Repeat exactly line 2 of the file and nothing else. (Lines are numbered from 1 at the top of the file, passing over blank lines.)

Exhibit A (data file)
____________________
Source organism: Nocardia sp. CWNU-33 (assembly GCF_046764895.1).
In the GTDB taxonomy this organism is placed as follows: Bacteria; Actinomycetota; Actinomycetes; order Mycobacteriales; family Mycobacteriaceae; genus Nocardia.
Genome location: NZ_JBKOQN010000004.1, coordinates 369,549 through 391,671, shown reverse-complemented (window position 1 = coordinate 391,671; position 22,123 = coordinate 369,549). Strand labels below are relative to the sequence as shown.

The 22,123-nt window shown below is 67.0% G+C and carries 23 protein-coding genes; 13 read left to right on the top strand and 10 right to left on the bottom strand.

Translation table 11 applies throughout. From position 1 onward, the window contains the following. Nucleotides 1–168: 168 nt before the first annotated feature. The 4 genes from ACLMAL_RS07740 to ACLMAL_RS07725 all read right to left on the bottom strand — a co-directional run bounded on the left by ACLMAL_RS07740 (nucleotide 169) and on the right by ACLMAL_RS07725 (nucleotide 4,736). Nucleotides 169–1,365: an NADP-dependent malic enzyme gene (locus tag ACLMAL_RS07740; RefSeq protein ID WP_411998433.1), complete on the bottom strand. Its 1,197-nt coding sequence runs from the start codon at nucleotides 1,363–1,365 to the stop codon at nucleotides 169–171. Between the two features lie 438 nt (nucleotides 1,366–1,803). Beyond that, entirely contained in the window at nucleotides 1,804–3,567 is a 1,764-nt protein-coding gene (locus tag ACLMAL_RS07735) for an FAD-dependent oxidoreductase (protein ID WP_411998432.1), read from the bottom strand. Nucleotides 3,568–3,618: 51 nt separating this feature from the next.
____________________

In the GTDB taxonomy this organism is placed as follows: Bacteria; Actinomycetota; Actinomycetes; order Mycobacteriales; family Mycobacteriaceae; genus Nocardia.